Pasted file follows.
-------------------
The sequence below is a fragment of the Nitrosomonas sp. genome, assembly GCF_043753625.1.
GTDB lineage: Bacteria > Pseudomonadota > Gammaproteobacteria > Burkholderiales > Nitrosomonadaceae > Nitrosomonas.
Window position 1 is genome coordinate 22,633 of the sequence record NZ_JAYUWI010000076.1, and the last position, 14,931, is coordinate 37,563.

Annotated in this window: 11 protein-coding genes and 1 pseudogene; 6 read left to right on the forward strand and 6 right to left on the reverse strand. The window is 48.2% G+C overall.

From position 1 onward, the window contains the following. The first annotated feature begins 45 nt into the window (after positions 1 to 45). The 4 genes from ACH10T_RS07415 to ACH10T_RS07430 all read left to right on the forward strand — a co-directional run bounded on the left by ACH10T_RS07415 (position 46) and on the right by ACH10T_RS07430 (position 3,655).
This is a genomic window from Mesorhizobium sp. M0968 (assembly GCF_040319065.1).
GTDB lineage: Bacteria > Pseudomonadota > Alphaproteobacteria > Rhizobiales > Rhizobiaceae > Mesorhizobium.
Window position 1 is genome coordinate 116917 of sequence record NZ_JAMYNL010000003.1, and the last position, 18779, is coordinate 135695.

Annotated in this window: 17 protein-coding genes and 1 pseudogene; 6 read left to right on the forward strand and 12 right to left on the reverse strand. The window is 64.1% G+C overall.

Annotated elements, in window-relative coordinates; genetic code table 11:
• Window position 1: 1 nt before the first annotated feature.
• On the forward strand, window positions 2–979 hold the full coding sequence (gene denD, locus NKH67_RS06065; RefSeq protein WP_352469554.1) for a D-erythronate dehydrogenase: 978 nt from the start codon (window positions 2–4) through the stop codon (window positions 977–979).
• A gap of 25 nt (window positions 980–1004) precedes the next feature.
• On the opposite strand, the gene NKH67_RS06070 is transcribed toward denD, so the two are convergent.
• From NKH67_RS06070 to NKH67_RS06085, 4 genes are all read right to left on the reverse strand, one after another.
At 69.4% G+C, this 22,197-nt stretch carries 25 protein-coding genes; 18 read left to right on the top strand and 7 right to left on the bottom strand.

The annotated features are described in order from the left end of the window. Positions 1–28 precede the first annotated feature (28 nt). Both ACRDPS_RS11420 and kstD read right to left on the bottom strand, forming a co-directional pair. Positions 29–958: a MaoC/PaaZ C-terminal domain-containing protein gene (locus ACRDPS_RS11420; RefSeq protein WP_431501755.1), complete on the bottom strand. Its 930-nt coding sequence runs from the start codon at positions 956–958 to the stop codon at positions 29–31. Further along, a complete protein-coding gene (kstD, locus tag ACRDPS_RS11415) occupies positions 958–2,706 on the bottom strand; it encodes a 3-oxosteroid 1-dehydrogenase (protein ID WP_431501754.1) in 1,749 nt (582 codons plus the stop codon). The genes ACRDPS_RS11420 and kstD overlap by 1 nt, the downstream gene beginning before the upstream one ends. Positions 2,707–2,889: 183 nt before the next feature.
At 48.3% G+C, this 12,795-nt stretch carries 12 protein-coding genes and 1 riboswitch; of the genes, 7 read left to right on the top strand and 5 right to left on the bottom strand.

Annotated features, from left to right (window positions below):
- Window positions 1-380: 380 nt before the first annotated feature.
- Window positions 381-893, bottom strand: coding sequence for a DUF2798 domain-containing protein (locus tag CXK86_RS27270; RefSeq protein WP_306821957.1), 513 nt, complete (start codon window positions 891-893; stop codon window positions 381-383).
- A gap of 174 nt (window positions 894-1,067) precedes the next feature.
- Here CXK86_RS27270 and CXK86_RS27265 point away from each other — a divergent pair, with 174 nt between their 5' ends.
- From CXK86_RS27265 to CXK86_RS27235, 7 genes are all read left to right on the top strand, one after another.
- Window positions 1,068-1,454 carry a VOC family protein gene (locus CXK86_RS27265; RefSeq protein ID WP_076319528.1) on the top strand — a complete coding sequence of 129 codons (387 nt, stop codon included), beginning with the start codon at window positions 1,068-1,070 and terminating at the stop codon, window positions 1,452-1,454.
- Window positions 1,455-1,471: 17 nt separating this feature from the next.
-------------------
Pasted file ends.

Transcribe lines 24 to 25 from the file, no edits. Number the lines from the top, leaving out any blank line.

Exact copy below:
- From CXK86_RS27265 to CXK86_RS27235, 7 genes are all read left to right on the top strand, one after another.
- Window positions 1,068-1,454 carry a VOC family protein gene (locus CXK86_RS27265; RefSeq protein ID WP_076319528.1) on the top strand — a complete coding sequence of 129 codons (387 nt, stop codon included), beginning with the start codon at window positions 1,068-1,070 and terminating at the stop codon, window positions 1,452-1,454.